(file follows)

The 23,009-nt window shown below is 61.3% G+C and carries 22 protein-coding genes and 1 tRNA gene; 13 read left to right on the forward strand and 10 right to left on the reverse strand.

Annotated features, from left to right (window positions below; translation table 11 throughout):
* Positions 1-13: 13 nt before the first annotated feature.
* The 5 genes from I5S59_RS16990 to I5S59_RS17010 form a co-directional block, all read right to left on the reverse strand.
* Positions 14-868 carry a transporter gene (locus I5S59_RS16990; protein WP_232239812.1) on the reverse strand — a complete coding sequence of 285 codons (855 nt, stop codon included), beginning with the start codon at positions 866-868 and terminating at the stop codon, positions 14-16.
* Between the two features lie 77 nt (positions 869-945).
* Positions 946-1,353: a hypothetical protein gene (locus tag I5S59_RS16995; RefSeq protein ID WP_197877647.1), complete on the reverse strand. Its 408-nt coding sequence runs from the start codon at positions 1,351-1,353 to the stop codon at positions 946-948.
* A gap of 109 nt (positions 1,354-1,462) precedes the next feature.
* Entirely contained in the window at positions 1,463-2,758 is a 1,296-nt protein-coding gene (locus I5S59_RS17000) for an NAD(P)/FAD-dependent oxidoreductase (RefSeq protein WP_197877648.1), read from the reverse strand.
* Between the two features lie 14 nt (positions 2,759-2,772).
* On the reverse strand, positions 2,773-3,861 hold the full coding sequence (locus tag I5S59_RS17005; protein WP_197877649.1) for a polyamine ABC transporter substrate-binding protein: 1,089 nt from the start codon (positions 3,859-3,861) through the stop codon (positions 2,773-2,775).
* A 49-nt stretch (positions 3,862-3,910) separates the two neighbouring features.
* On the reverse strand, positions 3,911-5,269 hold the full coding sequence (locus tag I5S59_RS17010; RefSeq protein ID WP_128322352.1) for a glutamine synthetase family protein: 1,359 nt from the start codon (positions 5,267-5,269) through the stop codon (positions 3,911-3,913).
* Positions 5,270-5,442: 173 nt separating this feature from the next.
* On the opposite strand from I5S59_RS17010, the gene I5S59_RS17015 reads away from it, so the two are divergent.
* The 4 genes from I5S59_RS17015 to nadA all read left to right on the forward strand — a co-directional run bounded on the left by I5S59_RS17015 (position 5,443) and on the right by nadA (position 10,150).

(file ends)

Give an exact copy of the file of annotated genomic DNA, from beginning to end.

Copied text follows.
The 23,009-nt window shown below is 61.3% G+C and carries 22 protein-coding genes and 1 tRNA gene; 13 read left to right on the forward strand and 10 right to left on the reverse strand.

Annotated features, from left to right (window positions below; translation table 11 throughout):
* Positions 1-13: 13 nt before the first annotated feature.
* The 5 genes from I5S59_RS16990 to I5S59_RS17010 form a co-directional block, all read right to left on the reverse strand.
* Positions 14-868 carry a transporter gene (locus I5S59_RS16990; protein WP_232239812.1) on the reverse strand — a complete coding sequence of 285 codons (855 nt, stop codon included), beginning with the start codon at positions 866-868 and terminating at the stop codon, positions 14-16.
* Between the two features lie 77 nt (positions 869-945).
* Positions 946-1,353: a hypothetical protein gene (locus tag I5S59_RS16995; RefSeq protein ID WP_197877647.1), complete on the reverse strand. Its 408-nt coding sequence runs from the start codon at positions 1,351-1,353 to the stop codon at positions 946-948.
* A gap of 109 nt (positions 1,354-1,462) precedes the next feature.
* Entirely contained in the window at positions 1,463-2,758 is a 1,296-nt protein-coding gene (locus I5S59_RS17000) for an NAD(P)/FAD-dependent oxidoreductase (RefSeq protein WP_197877648.1), read from the reverse strand.
* Between the two features lie 14 nt (positions 2,759-2,772).
* On the reverse strand, positions 2,773-3,861 hold the full coding sequence (locus tag I5S59_RS17005; protein WP_197877649.1) for a polyamine ABC transporter substrate-binding protein: 1,089 nt from the start codon (positions 3,859-3,861) through the stop codon (positions 2,773-2,775).
* A 49-nt stretch (positions 3,862-3,910) separates the two neighbouring features.
* On the reverse strand, positions 3,911-5,269 hold the full coding sequence (locus tag I5S59_RS17010; RefSeq protein ID WP_128322352.1) for a glutamine synthetase family protein: 1,359 nt from the start codon (positions 5,267-5,269) through the stop codon (positions 3,911-3,913).
* Positions 5,270-5,442: 173 nt separating this feature from the next.
* On the opposite strand from I5S59_RS17010, the gene I5S59_RS17015 reads away from it, so the two are divergent.
* The 4 genes from I5S59_RS17015 to nadA all read left to right on the forward strand — a co-directional run bounded on the left by I5S59_RS17015 (position 5,443) and on the right by nadA (position 10,150).